“Hi Ho Cherry-O” Music Game

Hi Ho Cherry-O (music game) - Small Town Music Lessons

I recently rediscovered a photo I took of the adaptation of Hi Ho Cherry-O, and it has almost gone “viral” on Pinterest!  It’s wonderfully exciting :) But then, I realized I didn’t pin it correctly – and left anyone clicking through to the mercy of the search bar on my home page.  Sorry, everyone!  The original page with the photo (which I took during a student’s lesson – the table under the game is in the studio) is located… https://musicstudioblog.com/2013/06/20/more-lessons-overviewed-with-some-photos/

Hi Ho Cherry-O is a fun game for kids, available in most game & department stores.  It is currently available at Amazon (click that link) for $10.03 (with possible free shipping).  My students enjoy the multi-color, multi-fruit option.  I threw out the spinner & puzzle.  For the colorful cubes (on which I drew… 1x whole note, 1x dotted half note, 1x half note, and 3x quarter notes), you can also find a great price at Amazon, currently @ $13.28 for a giant container of them.  I still have MANY of those awesome blocks blank & available, so I’ll often let a student draw those notes on the sides of the cube & bring the cube of their color choice home to adapt to other games.

Because I play this with mostly young students, I decided to simplify the rules – accounting for only forward progress… and not use the original rules from the original version of the game, in which a player would have to return fruit to the tree.

In lessons, the routine goes as follows… often this game is played BEFORE students have learned about rests (I teach them all 4 basic notes at the first lesson with just the counting values for a typical 4/4 time signature, without mentioning the time signature tidbit).

STEP 1:  Choose Color Tree/Fruit & Color Block (one for each participant, though we have occasionally each had two in one game).
STEP 2: Put one piece of each of that fruit’s color in the corresponding tree’s openings, so you START with your fruit in the tree… that’s how it should be anyway.  ;)
STEP 3: Take turns rolling your block.  When the block lands with a note value facing up, together CLAP and COUNT aloud the value of the note… quarter note (1), half note (1-2 = while holding hands closed), dotted half note (1-2-3 = while holding hands closed), whole note (1-2-3-4 = while holding hands closed).  You’ll roll more quarter notes than the others, by simple statistics and probability… which allows for a slower game & more reinforcement of one note value.  Perhaps even incorporate a metronome into this activity.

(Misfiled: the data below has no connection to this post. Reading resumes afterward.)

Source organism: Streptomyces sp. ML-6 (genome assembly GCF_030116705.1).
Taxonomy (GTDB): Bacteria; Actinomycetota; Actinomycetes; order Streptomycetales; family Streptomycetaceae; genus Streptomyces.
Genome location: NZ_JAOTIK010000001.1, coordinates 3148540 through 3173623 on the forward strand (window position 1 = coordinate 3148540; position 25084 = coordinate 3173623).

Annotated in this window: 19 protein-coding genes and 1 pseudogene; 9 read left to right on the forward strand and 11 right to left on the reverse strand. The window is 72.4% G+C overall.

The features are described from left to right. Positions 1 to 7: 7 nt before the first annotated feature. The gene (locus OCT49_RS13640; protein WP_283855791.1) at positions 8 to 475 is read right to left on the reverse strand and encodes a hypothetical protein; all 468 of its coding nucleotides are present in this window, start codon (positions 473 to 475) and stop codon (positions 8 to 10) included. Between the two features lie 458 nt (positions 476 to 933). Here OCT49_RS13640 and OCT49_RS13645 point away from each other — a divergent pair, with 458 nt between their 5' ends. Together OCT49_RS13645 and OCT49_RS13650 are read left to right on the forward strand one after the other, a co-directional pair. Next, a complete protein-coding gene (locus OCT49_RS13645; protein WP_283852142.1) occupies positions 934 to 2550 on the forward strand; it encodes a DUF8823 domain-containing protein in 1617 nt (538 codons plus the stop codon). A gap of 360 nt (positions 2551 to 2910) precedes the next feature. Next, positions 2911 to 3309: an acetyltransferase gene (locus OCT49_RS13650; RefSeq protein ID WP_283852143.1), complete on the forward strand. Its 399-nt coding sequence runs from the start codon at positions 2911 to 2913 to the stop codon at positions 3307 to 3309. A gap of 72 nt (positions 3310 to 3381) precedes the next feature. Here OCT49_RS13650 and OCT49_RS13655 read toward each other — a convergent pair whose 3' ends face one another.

STEP 4: Student then draws that note on the double-sided white board (available on Amazon, currently for $11.99 + $5.49 shipping).  I like to use colorful whiteboard markers.  Make sure to also review the NAME of the note… by putting names (rather tedious) into the routine of the game (fun), you’ll make the entire experience interesting (memorable).
STEP 5: Student removes the correct number of fruit pieces from their tree & puts them in their bucket (quarter note = 1 piece) (half note = 2 pieces) (dotted half note = 3 pieces) (whole note = 4 pieces).
STEP 6: Winner is the first to have NO fruit left in their tree, taking turns.  Time to play = 3-10 minutes, depending on how detailed you are.

By drawing the notes on the board, students draw correlations between the clapping (action), naming note & speaking beats (memorization & auditory), and drawing (kinesthetic, another action/visual) processes.  They’ll commit the values solidly to understanding & memory – allowing for fun & easy retention of something that could otherwise be very tedious.

Variation for difficulty & students older than 6… I would suggest using rests.  A whole rest means to spill all the fruit in the bucket (return it to the tree for picking), a half rest means to spill 2 pieces of your fruit, and a quarter rest means to spill 1 piece of your fruit.

It is also VERY easy to adapt this concept to other games… Candyland, Chutes & Ladders, Monopoly, Life, and MANY more.  :)

Hi Ho Cherry-O (this version) is also referenced…



5 thoughts on ““Hi Ho Cherry-O” Music Game

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  3. Thank you for sharing links to this page with other teachers! :) This is really one of my favorite games to play with new and young students – I revisited it this week with a young student who needed a change of pace in her lesson. She went from saying, “I don’t want to do piano anymore” to “I don’t ever want to stop doing piano”! ;) We may have more of those days ahead of us, but this game made things fun again for her :) And she went home with another note block to use with other games – she chose orange, something bright & cheery.



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